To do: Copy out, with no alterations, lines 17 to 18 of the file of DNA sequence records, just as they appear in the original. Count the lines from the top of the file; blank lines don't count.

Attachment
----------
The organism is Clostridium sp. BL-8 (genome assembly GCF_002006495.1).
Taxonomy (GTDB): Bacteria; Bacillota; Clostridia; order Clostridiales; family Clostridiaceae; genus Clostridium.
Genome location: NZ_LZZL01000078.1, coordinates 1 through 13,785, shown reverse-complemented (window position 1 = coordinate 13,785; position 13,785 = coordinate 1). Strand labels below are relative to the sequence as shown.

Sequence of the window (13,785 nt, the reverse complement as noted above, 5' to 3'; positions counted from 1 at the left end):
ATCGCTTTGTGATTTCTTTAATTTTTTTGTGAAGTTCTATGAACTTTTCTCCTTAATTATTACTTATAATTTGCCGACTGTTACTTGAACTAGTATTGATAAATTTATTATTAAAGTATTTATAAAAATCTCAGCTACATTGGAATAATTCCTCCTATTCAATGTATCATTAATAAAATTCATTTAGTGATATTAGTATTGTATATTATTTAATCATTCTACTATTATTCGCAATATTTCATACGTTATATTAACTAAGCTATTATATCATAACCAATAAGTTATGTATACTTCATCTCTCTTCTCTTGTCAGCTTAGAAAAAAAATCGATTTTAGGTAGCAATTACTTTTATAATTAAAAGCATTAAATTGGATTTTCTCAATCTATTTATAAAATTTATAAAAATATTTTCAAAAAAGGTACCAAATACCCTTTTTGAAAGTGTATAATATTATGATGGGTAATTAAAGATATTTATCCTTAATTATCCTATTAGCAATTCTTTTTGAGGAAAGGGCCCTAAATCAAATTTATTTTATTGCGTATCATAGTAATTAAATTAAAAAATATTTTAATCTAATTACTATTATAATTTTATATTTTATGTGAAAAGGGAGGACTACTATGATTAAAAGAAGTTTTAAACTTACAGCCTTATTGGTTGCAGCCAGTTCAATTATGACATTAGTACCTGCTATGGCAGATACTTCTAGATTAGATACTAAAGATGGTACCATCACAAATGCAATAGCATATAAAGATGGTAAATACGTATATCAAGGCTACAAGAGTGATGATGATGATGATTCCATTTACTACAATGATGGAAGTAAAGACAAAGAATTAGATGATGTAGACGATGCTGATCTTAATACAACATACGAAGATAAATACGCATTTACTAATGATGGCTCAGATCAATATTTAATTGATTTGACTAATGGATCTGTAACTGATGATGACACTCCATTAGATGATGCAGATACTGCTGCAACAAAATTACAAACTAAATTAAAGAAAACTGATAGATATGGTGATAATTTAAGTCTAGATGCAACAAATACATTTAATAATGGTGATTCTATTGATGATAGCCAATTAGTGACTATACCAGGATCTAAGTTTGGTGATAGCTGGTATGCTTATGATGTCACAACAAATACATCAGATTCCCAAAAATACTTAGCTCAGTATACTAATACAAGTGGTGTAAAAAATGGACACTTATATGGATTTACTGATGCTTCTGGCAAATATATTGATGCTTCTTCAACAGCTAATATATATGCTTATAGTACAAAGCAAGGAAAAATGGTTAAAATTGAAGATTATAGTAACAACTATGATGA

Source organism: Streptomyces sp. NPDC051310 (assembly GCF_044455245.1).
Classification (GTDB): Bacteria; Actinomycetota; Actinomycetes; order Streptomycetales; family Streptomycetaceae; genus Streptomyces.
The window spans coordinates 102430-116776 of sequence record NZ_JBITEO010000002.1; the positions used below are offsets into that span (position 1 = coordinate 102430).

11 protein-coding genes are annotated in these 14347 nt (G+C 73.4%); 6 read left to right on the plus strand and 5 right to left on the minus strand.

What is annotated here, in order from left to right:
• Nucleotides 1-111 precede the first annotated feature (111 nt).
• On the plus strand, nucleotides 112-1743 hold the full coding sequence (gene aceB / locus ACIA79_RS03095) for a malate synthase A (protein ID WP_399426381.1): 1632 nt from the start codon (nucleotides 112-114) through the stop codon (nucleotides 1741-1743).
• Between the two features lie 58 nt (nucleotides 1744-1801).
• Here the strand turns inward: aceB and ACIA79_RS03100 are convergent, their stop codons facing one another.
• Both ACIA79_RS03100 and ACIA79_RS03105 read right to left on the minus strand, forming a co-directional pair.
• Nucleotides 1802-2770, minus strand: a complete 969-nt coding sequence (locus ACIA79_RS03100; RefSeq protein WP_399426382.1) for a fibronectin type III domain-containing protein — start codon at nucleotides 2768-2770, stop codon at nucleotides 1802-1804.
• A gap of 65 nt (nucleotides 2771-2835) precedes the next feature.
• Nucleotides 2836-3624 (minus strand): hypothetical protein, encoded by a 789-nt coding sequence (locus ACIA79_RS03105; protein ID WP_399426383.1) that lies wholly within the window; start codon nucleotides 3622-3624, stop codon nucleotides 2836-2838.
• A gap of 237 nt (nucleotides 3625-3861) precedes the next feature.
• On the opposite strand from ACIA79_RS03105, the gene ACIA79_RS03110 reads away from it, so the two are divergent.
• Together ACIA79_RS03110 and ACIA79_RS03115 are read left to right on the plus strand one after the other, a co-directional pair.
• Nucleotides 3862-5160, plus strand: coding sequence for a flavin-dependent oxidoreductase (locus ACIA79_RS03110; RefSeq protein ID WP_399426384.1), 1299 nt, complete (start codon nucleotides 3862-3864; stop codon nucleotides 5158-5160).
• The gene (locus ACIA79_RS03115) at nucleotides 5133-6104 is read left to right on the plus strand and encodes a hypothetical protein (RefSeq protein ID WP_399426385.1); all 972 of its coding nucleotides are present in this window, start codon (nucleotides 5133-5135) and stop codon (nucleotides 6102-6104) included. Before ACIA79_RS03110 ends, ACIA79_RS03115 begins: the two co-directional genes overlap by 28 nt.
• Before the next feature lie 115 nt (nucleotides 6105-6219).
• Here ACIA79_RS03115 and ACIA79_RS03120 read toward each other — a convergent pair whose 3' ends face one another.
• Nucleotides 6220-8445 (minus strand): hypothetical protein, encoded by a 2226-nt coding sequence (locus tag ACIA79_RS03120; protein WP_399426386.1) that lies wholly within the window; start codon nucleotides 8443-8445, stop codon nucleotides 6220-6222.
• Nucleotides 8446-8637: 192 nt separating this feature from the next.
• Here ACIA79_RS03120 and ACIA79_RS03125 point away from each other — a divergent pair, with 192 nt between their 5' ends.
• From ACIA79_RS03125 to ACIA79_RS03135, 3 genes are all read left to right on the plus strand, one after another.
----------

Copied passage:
• A gap of 65 nt (nucleotides 2771-2835) precedes the next feature.
• Nucleotides 2836-3624 (minus strand): hypothetical protein, encoded by a 789-nt coding sequence (locus ACIA79_RS03105; protein ID WP_399426383.1) that lies wholly within the window; start codon nucleotides 3622-3624, stop codon nucleotides 2836-2838.